Mazdaspeed camshaft

Installation:

The installation of camshafts in the Mazda MZR engine is not easy. Camshaft upgrades should be considered by an experienced enthusiast or professional installation is appropriate. To aid an experienced installer, detailed installation instructions are provided. Successful installation is supported in two different ways.

  • Color installation instructions
  • Excel Tappet guide available for download online

The CorkSport Camshafts for DISI MZR feature:

  • Created from brand new castings.
  • Break-In coating included on lobes to extend life of camshaft.
  • Designed exclusively for the MZR DISI engine.

Extensive testing to determine optimal camshaft design then manufactured to exact tolerance.

New Product: MazdaSpeed Dual VTA Bypass Valve

Many months ago here at CorkSport we decided it was time to bring a new high performance BPV to the market. The goal was to design a BPV that was compact, durable, and performed beyond just making noise; most importantly this BPV had to feature VTA functionality that was a right balance of daily driver friendly and performance. Ladies and Gentlemen, boys and girls, I give you the new CorkSport VTA BPV.

A beautiful picture of the outside looks nice, but does not even begin to show the many features designed into this BPV. Let’s take a look inside.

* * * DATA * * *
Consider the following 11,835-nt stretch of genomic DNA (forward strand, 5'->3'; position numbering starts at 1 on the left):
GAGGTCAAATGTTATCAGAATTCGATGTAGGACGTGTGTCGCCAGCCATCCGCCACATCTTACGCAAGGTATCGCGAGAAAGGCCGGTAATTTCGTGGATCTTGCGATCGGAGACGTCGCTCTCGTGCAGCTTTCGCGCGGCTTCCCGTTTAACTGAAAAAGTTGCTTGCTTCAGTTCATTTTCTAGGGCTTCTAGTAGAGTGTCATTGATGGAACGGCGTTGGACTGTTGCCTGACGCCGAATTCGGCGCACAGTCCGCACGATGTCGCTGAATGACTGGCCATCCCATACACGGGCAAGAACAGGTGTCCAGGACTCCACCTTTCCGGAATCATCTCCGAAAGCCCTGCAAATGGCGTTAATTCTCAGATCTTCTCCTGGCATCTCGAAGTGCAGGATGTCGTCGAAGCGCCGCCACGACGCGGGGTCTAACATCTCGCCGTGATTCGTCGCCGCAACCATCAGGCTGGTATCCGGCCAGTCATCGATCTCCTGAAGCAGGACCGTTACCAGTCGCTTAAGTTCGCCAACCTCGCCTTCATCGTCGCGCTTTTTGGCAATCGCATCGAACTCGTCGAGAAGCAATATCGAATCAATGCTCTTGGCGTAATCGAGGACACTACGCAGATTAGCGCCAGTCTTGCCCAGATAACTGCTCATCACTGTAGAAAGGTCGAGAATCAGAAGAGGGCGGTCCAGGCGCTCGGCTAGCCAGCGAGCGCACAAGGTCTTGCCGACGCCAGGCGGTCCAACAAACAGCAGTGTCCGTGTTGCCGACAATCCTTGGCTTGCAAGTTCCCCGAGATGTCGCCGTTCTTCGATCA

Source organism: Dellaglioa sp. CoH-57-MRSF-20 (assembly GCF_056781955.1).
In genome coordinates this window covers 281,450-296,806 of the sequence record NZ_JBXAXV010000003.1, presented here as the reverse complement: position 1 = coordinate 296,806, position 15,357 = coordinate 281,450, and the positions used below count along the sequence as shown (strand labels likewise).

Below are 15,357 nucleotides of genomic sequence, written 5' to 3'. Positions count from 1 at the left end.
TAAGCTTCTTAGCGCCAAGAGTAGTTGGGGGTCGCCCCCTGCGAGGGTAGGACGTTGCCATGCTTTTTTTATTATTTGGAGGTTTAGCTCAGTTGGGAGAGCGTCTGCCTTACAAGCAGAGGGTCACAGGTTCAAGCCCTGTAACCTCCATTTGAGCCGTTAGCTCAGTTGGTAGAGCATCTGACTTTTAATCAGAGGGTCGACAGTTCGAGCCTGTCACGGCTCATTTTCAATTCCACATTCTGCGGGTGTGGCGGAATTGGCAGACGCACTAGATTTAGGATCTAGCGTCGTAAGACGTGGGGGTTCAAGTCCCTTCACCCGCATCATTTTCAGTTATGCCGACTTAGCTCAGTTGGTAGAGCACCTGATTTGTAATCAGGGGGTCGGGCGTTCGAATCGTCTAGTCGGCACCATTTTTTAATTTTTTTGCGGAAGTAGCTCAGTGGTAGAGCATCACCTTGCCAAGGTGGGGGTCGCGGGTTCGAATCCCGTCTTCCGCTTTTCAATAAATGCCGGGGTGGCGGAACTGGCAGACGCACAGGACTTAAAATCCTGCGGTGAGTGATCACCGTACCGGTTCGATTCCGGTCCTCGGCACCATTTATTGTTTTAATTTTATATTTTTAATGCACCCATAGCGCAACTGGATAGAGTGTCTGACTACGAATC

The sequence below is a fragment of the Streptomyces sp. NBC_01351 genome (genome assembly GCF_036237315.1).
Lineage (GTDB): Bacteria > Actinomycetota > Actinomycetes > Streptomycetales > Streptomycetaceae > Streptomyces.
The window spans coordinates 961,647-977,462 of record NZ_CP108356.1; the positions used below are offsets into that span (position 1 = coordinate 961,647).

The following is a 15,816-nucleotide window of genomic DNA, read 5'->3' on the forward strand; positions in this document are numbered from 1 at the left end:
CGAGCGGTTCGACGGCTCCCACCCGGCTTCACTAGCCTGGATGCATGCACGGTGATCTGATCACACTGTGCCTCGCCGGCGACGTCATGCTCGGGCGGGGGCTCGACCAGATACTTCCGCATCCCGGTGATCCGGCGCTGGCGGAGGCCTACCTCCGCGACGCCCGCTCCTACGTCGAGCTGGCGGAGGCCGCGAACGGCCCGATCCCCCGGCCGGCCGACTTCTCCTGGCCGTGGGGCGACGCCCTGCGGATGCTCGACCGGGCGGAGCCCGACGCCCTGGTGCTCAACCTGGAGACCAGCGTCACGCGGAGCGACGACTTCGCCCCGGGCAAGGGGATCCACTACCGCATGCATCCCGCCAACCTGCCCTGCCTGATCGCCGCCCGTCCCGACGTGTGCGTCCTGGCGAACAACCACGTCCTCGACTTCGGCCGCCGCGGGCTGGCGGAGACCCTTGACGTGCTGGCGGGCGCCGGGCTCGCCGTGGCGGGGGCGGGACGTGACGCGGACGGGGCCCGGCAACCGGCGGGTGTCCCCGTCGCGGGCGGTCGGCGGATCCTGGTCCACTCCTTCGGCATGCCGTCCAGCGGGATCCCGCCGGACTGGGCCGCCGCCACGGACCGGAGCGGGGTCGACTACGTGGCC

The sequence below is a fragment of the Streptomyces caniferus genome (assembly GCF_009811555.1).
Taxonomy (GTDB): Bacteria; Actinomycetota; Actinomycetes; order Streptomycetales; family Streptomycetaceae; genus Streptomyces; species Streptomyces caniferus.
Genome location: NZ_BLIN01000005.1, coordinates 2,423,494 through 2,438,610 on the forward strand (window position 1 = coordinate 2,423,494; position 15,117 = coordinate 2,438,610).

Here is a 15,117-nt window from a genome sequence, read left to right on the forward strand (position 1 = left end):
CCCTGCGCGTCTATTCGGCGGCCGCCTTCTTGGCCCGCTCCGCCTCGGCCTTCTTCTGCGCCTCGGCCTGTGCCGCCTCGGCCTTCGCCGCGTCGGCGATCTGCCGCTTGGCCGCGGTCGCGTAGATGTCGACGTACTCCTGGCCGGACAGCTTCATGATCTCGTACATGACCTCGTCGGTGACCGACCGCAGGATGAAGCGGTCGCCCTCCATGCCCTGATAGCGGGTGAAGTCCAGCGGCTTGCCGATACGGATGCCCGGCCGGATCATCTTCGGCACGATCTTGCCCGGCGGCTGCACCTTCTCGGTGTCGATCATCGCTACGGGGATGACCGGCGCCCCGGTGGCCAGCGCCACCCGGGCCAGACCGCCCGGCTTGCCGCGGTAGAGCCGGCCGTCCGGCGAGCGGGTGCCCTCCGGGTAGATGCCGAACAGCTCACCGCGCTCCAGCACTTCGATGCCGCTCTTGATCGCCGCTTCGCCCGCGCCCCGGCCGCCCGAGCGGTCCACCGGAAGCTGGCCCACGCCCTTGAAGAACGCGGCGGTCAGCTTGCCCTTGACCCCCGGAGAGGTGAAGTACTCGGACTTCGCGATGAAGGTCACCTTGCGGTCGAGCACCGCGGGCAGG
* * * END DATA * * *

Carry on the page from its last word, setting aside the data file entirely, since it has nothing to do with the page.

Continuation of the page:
mazdaspeed bypass valve cutaway idle
Figure 1: Cutaway view in idle position

Looking at the first cutaway view shown in Figure 1, you’ll immediately notice the three O-rings. Two are located on the sides of the piston and one is located at the bottom of the piston. These are important for a couple reasons: the O-rings allow the piston to actuate/slide easily when combined with a proper lubricant and provide air tight seals in all piston positions. This allows the valve to hold 50psi of pressure without leaking.

I specifically identified the VTA port because it location is critical to the BPV design and the drivability of the vehicle. In the idle position the piston sits at approximately the same position as shown above due to the vacuum pressure sourced from the intake manifold. At idle the VTA ports are closed, keeping your fuel trims in check.

Next, let’s look at the BPV in positive pressure (building boost) situation.

mazdaspeed bypass valve cutaway pressure
Figure 2: Cutaway view in positive pressure position